Prioritize technical debt with CodeScene
Bad code tends to stick. Not only does it stay where it is; It stays there for years often outliving its original programmers, in the organizational sense, and to the displeasure of the next generation of programmers responsible for its maintenance. Making changes to such code is a high risk activity. Given the scale of today’s codebases, we need more efficient tools to identify those parts of the system so that we can apply corrective actions, invest extra testing efforts, or focus code reviews. In this article we show how CodeScene prioritizes technical debt to ensure that the suggested improvements give you a real return on your investment.
The Challenges of Technical Debt at Scale
Today’s software systems consists of hundreds of thousands, often million lines of code. The scale of such systems make them virtually impossible to reason about; There are few people in the world who can keep a million lines of code in their head. Modern codebases are also built on several different technologies. As if this technical variety isn’t complex enough, large-scale systems are also developed by multiple programmers organized into different teams. Each individual programmer is only exposed to a small part of the codebase, and frequently no one has a holistic picture.
Our main challenges, if we want to understand and improve a codebase, is to balance these technical and organizational challenges. Unfortunately, as evident by sources like the CHAOS report - the majority of all projects fail to deliver on time or on budget - this is where organizations fail. I think there’s a simple explanation for this repeated failure of our industry: The reason it’s so hard to prioritize improvements is because most of the time we make our decisions based on what we see: the system as it looks today, its source code. But I will claim that the source code in isolation is incomplete information. Let’s see how we can use a concept called behavioral code analysis to help us out.
Use Behavioral Code Analysis to Prioritize Technical Debt
CodeScene identifies and prioritizes technical debt based on how the organization works with the code. That is, we look at patterns in how the developers interact with the codebase, and we detect in which direction each piece of code evolves – does it get better or worse? The reason we’re able to do that is because we collect and analyze behavioral data as recorded in version-control systems:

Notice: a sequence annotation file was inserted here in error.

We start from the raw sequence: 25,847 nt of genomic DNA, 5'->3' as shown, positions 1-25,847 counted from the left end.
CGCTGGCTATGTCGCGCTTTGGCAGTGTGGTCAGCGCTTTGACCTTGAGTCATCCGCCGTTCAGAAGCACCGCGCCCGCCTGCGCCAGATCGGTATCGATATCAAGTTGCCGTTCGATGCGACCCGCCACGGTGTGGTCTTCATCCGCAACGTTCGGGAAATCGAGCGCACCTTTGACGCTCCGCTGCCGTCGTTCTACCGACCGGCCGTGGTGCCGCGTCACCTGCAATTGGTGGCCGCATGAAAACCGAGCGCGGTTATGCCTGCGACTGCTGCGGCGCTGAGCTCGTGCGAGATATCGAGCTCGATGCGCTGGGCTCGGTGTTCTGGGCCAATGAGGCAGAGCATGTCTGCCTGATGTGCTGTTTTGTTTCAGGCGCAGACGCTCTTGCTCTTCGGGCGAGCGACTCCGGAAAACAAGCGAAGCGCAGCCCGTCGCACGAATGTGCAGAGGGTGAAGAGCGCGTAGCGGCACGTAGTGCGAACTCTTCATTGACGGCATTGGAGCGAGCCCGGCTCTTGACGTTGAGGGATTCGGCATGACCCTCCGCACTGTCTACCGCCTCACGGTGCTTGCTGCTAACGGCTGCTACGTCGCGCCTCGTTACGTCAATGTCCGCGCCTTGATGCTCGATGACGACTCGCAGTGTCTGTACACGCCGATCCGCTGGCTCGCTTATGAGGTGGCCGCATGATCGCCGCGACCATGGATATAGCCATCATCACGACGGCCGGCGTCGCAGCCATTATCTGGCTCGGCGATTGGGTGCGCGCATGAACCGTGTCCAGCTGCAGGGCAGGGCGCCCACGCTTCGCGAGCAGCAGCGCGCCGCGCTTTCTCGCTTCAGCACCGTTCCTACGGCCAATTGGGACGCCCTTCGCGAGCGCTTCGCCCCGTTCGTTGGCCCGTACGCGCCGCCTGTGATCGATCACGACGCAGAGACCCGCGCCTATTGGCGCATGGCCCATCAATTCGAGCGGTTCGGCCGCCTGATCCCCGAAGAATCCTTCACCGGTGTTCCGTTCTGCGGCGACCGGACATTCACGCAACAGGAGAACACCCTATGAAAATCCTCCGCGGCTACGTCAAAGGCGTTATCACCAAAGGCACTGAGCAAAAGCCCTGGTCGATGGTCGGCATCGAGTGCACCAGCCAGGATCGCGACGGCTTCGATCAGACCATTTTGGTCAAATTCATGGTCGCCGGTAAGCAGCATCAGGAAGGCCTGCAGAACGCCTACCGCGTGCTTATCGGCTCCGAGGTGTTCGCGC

The best thing with this approach is that virtually all software organizations already have the data they need - we’re just not used to think about version-control in that way – a version-control system is basically a behavioral log of how each developer has interacted with the code.
Towards an Evolutionary View of Software
Behavioral code analysis builds on a powerful pattern that we see recur over and over again, independent of programming language or technology. So have a look at the graph in the following figure.The X-axis shows each file in the system sorted on their change frequencies. The Y-axis shows the number of changes done to each file over time.
The distributions above show that most of our development activity is located in a relatively small part of the total codebase. The majority of all files are in the long tail, which means they represent code that’s rarely, if ever, touched. And this is a pattern that occurs in all codebases we have seen so far, independent of domain, size, or age.
This change distribution of code has several interesting implications. First of all, it gives us a tool to prioritize improvements and refactorings. Refactoring complex code is both a high-risk activity and expensive. Using our knowledge of how code evolves, we’re able to focus on the parts where we’re likely to get a return on that investment. That is, any improvements we make to the files in the red area (highlighted in the preceding illustration) have a high likelihood of providing productivity gains since those files represent code we need to work with all the time.